By C. P. Taylor
Directed by Jim Petosa
Reviewed by David Roberts
Theatre Reviews Limited
“In short, it is much easier to see a thing through from the point of view of abstract principle than from that of concrete responsibility.” ― Dietrich Bonhoeffer, “Letters and Papers from Prison”
When under stress, Professor John Halder (Michael Kaye) hears songs of comfort that no one else can hear. Numbed by fantasy fueled by denial – like many “good” people during the rise of Nazism in post-World War I Germany – Halder refuses to understand the menace of Hitler’s racialist programs and colludes with Hitler’s regime believing because “Hitler’s racialist program is not practical they’ll have to drop it.” “They” do not drop it and exterminate over six million Jews and other members of humankind the Nazis deem undesirable.
C. P. Taylor’s important and dauntingly relevant “Good,” currently running at PTP/NYC 2016 at Atlantic Stage 2, chronicles how this good person Professor Halder becomes an ally of all that is not good about Nazi Germany. It is a compelling and engaging look into the dynamics of delusional behavior and how easy it is to do the wrong thing in times of crisis. Throughout the play, Halder slowly begins to face reality until, when he finally visits Auschwitz, the music he hears – no longer in his head – is played by those ready to be exterminated.
No matter how much Halder’s Jewish friend Maurice (Tim Spears) tries to dissuade Halder from supporting “abstract principles” and to instead embrace “concrete responsibility,” Halder spirals further into delusion and condones Eichmann’s (Adam Ludwig) “common interest” point of view. The more the regime asks him to participate in their “mercy killing” experiments, the easier it becomes for him to comply – matching the music in his head, his delusional understanding of the evils of Hitler and the SS.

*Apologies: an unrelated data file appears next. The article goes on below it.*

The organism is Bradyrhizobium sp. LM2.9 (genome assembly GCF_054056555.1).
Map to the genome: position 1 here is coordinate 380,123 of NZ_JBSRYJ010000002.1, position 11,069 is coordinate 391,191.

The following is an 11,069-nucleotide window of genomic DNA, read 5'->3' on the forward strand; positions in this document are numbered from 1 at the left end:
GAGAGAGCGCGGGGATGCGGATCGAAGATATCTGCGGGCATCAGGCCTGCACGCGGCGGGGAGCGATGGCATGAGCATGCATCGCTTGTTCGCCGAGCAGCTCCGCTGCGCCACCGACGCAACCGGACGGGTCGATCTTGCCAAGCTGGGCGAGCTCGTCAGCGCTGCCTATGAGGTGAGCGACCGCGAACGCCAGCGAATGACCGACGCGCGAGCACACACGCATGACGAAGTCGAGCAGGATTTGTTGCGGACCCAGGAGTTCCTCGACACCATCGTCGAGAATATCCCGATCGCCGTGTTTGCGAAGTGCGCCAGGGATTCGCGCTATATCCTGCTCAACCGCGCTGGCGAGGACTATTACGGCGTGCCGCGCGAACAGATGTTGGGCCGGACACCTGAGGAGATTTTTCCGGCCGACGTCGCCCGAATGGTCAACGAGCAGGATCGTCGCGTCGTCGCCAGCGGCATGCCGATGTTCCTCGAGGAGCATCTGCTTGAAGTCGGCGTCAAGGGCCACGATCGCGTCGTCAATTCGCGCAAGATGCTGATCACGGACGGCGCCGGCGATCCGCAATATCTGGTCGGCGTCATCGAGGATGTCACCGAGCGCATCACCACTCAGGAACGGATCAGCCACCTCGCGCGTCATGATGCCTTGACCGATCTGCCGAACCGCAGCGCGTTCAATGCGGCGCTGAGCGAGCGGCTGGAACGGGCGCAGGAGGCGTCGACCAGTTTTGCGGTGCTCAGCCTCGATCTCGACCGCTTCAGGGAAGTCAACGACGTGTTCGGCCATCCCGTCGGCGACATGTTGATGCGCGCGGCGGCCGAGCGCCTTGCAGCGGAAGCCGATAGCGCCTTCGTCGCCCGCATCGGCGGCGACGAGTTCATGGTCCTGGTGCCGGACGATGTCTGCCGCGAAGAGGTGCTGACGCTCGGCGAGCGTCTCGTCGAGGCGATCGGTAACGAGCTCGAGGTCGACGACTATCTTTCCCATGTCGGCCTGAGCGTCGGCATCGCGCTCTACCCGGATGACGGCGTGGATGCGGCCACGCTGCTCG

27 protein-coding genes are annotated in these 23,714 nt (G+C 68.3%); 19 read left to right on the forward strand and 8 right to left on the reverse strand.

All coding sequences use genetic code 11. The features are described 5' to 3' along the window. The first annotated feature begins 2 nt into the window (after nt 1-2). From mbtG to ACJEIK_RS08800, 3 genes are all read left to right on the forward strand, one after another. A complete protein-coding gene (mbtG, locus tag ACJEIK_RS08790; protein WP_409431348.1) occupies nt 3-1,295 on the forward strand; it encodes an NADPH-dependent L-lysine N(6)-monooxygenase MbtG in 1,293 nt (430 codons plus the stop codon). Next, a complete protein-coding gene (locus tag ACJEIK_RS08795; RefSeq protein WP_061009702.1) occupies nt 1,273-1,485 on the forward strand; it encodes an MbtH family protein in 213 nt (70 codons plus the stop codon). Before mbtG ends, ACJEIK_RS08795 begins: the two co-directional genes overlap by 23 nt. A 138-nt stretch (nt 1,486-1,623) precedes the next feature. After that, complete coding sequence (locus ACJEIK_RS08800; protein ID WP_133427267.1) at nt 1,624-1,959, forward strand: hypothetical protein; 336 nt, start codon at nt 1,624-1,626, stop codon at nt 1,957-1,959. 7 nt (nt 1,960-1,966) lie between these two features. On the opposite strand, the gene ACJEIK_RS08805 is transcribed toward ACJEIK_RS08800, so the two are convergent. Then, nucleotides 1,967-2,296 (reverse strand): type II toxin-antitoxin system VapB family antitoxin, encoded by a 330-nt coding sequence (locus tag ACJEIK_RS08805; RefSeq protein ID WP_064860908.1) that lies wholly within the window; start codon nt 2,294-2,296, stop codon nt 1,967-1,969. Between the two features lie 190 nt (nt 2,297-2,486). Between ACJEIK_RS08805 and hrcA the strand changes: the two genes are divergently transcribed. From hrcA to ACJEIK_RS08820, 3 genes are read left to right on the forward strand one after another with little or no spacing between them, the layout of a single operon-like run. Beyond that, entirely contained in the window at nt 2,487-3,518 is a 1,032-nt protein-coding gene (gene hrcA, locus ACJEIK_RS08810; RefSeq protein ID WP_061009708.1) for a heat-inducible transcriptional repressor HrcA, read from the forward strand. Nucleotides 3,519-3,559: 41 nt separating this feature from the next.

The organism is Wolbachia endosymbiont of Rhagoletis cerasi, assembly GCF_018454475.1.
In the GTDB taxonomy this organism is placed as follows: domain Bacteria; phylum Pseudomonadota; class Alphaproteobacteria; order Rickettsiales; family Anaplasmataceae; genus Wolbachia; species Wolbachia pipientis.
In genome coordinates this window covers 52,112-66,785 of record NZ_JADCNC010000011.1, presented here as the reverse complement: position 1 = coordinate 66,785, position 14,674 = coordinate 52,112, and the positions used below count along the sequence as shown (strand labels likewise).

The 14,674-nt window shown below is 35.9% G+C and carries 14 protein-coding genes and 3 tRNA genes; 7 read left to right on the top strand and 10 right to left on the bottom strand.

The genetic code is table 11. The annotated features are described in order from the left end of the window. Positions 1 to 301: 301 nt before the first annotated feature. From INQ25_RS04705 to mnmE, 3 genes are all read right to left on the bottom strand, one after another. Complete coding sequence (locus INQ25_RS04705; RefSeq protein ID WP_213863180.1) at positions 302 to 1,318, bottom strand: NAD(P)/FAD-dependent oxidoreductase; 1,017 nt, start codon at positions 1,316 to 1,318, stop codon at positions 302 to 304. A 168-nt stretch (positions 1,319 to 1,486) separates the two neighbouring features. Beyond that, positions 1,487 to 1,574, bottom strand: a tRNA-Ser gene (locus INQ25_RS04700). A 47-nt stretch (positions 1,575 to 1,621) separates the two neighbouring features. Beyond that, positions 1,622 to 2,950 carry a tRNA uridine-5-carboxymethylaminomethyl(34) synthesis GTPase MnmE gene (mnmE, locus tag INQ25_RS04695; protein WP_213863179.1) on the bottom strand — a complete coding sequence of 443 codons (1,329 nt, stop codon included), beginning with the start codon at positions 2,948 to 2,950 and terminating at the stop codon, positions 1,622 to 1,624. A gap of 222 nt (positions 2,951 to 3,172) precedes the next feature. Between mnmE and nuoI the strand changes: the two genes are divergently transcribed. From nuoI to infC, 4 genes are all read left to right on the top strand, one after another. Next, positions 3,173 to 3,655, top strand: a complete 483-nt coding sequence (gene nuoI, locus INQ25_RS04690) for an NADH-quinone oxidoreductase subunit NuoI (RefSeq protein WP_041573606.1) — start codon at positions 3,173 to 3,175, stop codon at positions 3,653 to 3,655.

The Nazis become interested in Halder after discovering his novel that deals with euthanasia, a concept that fascinates Halder as he watches his mother (Judith Chaffee) decline into the depths of dementia and becomes more as more difficult to care for. At one point Halder’s mother asks, “Do you think I’m going out of my mind? If I’m going out of my mind. . .that’s a bad business.” Additionally, Halder’s center is not holding well as he drifts from his wife Helen (Valerie Leonard) and takes up with Anne one of his students at the University (Caitlin Rose Duffy).
Under Jim Petosa’s deft direction, the ensemble cast grapples successfully with Mr. Taylor’s script to reveal important themes that raise rich and enduring questions that are as relevant currently as they were in the past. When does self-interest conflict with interest in the common good? Which is more important to the individual? What are neuroses and how do these affect one’s performance in the service of the public? What is reality for politicians? What happens when “their” reality is pathological? What exactly is the difference between good and evil? What is good? What is evil? Mr. Petosa’s staging effectively collides reality with illusion with scenes that collide into one another with gripping ferocity.
Mark Evancho’s set and Hallie Zieselman’s lighting mirror the caverns of Halder’s mind and Jessica Vankempen’s costumes are period perfect and hauntingly realistic. PTP/NYC’s Co-Artistic Director Cheryl Faraone introduces “Good” with the hope “the work will become part of [our] conversation” about the current political and socio-economic environment where – as in the early 1930s – the center is not holding and where again “it [has become] much easier to see a thing through from the point of view of abstract principle than from that of concrete responsibility.” Audiences have only through August 7 to see “Good” at Atlantic Stage 2. It would be fascinating to see “Good” played in repertory with Aaron Loeb’s “Ideation.”